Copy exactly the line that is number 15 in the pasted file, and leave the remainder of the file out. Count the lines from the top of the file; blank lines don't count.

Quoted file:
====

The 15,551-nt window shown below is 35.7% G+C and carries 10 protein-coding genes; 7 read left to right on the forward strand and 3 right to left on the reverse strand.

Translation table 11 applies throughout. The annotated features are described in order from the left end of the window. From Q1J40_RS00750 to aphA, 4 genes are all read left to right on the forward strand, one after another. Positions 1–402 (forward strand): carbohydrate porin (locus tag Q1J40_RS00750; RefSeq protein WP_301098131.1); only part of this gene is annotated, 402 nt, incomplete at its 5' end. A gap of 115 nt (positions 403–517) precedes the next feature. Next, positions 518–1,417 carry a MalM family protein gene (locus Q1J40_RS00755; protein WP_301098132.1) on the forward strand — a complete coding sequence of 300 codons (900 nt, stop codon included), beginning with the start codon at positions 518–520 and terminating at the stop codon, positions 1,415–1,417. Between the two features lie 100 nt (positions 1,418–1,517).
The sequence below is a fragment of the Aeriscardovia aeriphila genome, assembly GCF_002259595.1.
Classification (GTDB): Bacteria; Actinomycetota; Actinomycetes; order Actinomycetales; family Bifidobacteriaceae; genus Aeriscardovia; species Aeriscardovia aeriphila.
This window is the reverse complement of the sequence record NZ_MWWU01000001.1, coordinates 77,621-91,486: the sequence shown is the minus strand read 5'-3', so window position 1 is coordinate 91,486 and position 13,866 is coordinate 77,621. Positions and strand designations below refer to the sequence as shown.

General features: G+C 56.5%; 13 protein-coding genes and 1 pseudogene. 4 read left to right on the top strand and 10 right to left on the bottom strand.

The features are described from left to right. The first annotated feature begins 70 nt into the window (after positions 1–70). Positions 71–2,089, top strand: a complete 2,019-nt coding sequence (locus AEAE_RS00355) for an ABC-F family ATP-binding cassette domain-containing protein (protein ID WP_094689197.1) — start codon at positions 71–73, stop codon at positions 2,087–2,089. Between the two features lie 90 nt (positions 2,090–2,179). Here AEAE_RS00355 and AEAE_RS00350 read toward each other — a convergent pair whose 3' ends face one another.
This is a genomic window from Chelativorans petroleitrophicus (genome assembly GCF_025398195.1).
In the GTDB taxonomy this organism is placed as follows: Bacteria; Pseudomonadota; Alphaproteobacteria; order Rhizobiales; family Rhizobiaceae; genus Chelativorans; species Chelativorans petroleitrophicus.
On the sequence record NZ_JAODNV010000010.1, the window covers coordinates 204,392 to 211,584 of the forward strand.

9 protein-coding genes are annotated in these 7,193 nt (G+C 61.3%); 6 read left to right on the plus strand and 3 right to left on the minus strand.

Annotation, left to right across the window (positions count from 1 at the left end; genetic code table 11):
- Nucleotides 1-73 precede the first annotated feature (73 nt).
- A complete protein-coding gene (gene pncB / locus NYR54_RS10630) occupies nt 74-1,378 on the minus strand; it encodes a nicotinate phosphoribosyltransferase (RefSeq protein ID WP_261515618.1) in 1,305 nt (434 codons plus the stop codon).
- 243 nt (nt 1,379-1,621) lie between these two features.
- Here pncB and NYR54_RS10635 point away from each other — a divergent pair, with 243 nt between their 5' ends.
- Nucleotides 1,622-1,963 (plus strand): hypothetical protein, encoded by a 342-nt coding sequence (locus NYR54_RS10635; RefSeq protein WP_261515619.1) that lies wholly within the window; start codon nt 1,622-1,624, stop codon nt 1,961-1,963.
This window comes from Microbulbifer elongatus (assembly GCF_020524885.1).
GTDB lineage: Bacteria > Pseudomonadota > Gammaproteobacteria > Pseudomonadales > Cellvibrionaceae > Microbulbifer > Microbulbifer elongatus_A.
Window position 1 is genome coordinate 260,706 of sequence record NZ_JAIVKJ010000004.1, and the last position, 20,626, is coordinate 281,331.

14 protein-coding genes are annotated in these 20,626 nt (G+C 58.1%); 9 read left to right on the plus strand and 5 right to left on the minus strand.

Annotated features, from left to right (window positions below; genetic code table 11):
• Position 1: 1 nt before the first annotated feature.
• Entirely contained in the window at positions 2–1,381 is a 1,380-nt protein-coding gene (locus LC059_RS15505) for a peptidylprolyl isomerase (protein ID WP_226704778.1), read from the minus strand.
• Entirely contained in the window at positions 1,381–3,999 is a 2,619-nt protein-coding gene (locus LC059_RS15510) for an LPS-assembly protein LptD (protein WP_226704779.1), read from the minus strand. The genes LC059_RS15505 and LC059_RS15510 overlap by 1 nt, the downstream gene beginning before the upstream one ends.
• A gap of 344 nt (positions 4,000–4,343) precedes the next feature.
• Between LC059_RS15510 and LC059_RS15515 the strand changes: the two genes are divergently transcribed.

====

- 243 nt (nt 1,379-1,621) lie between these two features.